Results 1 to 8 of 8
Thread: how to introduce Pit to my cat?
06-23-2009, 02:47 PM #1Junior Member
- Join Date
- Jun 2009
how to introduce Pit to my cat?
I am getting a 3 month old pit in 2 weeks and i have a 8year old cat and just needing some pointers on a great introduction so they can get along and live in the same house. thanks
06-23-2009, 02:48 PM #2
- Join Date
- Oct 2008
- Catonsville, Maryland
06-24-2009, 12:09 AM #3
06-27-2009, 10:49 PM #4
- Join Date
- Nov 2007
I have 2 cats, Cross and Pokie.... Cross' name fits his personality, and he will slap at Mollie, hiss and snort every time she walks by him, even if Mollie isn't doing anything to Cross... Matter of fact, he slaps at us sometimes out of the blue when we walk by him. Mollie was here before Cross, so she really doesn't mind him, and everyone loves Pokie, even people that don't like cats, like Pokie. However, Bella is determined to "get" Cross, I don't mean kill him, just "catch" him, and of course, instead of running and hiding, Cross will stand his ground, snort and hiss and sound demonic, which just intrigues Bella even more.... so I'm really working hard with Bella on "leave it" when it comes to Cross, but Cross makes it very hard for Bella to want to "leave it", I think Cross just aggs Bella on, on purpose.
06-27-2009, 11:29 PM #5
When we got Odie at 4 mos we had our 12 yr old cat Pooh. Now Pooh is the grand dam of the house. She doesn't take crap from any other animals. Odie plays with Pooh and she gets mad and will attack him if he gets cheeky. Our other cat Tajza is just a big mush. He just loves everyone. Odie doesn't mess with him as he acts old. He's 11. Then we have our kitten who is a month older than Odie. Garfield is the playful kitten. He and Odie have a good relationship. Garfield owns Odie and purrs and rubs all over him, but Odie can tend to get rough with him. So he's the only one we watch out with. The old ones take care of themselves without much help from us. Older cats tend to be able to take care of themselves.
06-28-2009, 07:26 AM #6
The thread above gives some great advice!
Wanted to add - please take your time. Never let the dog unsupervised with the cat until you feel absolutely comfortable (it took us about 3 months - the dog was on the leash or seperated from our cats). Be patient - once you notice, that the cat wants to approach the dog, it's a good sign. Let the cat sniff and do whatever he/she wants to do, but don't let the dog react to the cat. And make sure, the cat has somewhere to go - either jump on a higher point or go somewhere that the dog can't go. My cats prefer the basement - have a baby safety gate with plastic inside that I could cut out for the cats to slip through. On a side note - also keep the cat litter safe (dogs LOVE it - and can get diarrhea from eating cat poop).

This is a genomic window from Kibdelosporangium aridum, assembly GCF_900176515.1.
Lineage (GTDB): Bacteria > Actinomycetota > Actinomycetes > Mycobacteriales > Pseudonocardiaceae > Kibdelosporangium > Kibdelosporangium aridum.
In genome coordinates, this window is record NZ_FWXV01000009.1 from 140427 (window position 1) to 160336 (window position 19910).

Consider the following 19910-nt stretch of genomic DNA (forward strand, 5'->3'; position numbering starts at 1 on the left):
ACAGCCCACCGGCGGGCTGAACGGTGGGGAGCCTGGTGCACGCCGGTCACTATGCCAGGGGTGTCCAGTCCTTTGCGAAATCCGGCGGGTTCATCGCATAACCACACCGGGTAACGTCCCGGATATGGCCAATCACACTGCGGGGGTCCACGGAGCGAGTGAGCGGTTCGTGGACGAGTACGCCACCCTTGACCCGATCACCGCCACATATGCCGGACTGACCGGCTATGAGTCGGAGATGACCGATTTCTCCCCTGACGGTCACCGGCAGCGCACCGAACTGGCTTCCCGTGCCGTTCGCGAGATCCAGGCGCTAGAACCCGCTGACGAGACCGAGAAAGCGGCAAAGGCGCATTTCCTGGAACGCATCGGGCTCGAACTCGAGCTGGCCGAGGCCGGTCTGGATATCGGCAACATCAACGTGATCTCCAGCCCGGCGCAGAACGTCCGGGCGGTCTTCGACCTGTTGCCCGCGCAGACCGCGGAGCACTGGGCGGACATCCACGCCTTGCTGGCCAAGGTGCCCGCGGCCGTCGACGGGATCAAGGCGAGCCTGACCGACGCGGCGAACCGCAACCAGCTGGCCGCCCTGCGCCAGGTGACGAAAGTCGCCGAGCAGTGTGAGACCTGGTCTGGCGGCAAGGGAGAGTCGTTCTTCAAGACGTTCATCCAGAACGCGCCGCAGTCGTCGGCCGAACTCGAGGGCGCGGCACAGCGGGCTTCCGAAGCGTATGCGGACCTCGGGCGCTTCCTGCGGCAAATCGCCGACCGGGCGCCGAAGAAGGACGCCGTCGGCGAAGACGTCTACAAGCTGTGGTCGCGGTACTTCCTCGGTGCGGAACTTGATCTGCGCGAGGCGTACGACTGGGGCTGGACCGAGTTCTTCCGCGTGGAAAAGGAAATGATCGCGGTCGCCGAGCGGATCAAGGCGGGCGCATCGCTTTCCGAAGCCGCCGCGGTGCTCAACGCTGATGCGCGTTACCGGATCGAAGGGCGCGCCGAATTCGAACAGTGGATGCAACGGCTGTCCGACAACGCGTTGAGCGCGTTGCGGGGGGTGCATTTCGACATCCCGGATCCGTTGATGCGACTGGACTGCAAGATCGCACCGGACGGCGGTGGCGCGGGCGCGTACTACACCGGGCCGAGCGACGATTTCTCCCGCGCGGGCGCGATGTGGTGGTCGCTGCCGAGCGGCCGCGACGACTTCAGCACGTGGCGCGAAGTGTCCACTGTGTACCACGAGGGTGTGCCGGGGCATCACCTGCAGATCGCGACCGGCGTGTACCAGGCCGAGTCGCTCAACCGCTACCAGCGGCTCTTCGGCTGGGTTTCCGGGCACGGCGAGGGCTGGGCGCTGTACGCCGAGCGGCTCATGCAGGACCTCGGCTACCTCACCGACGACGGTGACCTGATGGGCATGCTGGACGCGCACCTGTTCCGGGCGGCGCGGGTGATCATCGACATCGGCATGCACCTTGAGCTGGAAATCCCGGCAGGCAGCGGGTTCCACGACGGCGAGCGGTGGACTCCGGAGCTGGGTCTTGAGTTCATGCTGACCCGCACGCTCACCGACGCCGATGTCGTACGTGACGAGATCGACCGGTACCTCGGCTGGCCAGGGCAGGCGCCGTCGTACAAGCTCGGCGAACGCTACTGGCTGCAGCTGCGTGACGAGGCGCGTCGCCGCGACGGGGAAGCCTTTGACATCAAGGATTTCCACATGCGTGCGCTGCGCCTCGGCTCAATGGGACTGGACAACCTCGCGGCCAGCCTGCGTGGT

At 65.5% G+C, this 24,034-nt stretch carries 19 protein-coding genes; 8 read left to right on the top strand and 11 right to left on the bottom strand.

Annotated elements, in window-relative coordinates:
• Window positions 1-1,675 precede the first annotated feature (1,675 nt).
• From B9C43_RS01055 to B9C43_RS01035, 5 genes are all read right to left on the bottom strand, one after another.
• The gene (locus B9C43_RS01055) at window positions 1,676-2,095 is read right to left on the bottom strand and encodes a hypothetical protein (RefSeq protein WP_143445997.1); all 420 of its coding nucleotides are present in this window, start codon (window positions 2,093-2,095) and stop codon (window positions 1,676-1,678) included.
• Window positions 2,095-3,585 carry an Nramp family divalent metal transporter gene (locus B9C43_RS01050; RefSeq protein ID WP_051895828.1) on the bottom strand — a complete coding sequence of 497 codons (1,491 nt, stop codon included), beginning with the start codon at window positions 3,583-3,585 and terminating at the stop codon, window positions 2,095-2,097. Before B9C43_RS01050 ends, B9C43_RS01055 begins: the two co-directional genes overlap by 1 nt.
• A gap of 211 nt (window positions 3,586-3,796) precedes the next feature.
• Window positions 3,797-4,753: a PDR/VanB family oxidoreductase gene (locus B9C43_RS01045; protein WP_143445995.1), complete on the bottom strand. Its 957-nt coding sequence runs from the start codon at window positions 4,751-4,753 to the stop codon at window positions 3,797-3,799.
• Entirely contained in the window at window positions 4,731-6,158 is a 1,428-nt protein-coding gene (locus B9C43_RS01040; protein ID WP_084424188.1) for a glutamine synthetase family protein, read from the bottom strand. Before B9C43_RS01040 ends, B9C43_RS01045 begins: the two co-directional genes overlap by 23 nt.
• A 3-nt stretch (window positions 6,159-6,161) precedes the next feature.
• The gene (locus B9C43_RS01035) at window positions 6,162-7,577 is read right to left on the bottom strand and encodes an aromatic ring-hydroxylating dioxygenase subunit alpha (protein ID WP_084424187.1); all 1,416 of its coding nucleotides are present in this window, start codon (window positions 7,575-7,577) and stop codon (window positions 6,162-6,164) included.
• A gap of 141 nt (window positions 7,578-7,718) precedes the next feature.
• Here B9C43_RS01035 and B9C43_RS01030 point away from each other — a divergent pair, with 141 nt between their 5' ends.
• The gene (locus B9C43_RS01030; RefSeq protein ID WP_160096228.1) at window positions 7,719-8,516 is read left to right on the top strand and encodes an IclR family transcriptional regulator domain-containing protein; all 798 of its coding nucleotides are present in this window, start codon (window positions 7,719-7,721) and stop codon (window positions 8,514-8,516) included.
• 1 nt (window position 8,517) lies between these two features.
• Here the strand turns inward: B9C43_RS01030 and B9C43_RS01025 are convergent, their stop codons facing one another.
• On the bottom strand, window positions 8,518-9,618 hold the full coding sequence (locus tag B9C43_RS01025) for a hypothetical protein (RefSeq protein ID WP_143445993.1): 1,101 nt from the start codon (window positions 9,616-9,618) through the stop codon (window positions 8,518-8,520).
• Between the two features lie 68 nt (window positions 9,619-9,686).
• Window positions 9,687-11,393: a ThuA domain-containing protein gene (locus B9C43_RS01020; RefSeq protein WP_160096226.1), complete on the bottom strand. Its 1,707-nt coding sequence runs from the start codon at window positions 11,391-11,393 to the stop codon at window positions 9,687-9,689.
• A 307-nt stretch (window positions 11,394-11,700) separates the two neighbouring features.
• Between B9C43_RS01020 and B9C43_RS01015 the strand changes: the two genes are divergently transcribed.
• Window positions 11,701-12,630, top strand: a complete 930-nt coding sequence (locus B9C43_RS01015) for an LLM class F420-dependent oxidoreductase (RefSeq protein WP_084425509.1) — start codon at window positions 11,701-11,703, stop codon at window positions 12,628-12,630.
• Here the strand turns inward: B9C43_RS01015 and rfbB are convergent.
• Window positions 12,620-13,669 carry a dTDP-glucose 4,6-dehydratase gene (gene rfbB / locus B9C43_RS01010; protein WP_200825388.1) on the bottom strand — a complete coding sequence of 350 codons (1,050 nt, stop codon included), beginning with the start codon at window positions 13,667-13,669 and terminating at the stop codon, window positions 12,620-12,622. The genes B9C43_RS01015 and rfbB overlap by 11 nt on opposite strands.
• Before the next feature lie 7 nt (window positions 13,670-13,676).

Mine get along great meanwhile - they even sleep together. And believe me, it didn't look like it in the beginning.
Good luck! Let us know, how it goes!
06-28-2009, 07:37 AM #7
As the pup will be the new-comer it will be a lot easier, I got landed with my pit when she was already pretty big. The poor cat was not impressed (Loki immeditately realised it was great fun to chase felines round the house, cue excited dog and hysterical children running everywhere- nightmare!) With an older dog you keep him/her on her lead initially and attach it to something stable then allow the cat into the room. The dog (in my experience) will go a bit crazy and bark his/her head off- the cat will jump onto something high, ignore the dog to be clear that he/she knows there is no attention to be gained from tormenting cats. Eventually the dog calms down- repeat, it took me about a week before I could be certain my dog wasn't going to savage my cat (and that was after the first week in which my cat protested by refusing to come home). I'd love to end this by saying "And now they're the best of buddies", they're bloody not but at least they tolerate each other!
06-28-2009, 12:09 PM #8
I have two cats as well as two dogs who would happily eat a cat for lunch if given the chance. So I have manage very carefully and stay on top of things. The sticky posted is a good one and I want to stress the importance of positive reinforcement training. Of course, the dog must know its boundaries and what it is and isn't allowed to do with the cat but it's very important to create a positive $#@!ociation with the cats.
Also, lets face it, cats can be little brats sometimes. I also use positive reinforcement and conditioning techniques to get my cats more comfortable with the dogs. And I do not allow the cats to swipe or scratch the dog. One of my cats will take a cheap shot, esp at Angel as they've had an antagonistic relationship since the beginning, but he knows he is not allowed to do that. A cat shouldn't have to put up with an obnoxious dog and a dog shouldn't have to put up with a cat who is constantly trying to scratch and swipe at him. The rules go both ways in my house.
It definitely is possible for dogs, even high prey drive or animal aggressive ones, to live safely with cats. And of course, only allow them together if you are right there to supervise.
By Tina Dill in forum IntroductionsReplies: 7Last Post: 05-14-2011, 02:41 PM
By AdrianVall in forum Photography, Artwork & VideosReplies: 22Last Post: 04-09-2011, 10:06 PM
By Raiders in forum IntroductionsReplies: 8Last Post: 03-25-2011, 06:42 PM
By naki1219 in forum IntroductionsReplies: 3Last Post: 01-01-2011, 02:10 PM
By Kandyegirl in forum IntroductionsReplies: 4Last Post: 09-21-2008, 05:22 AM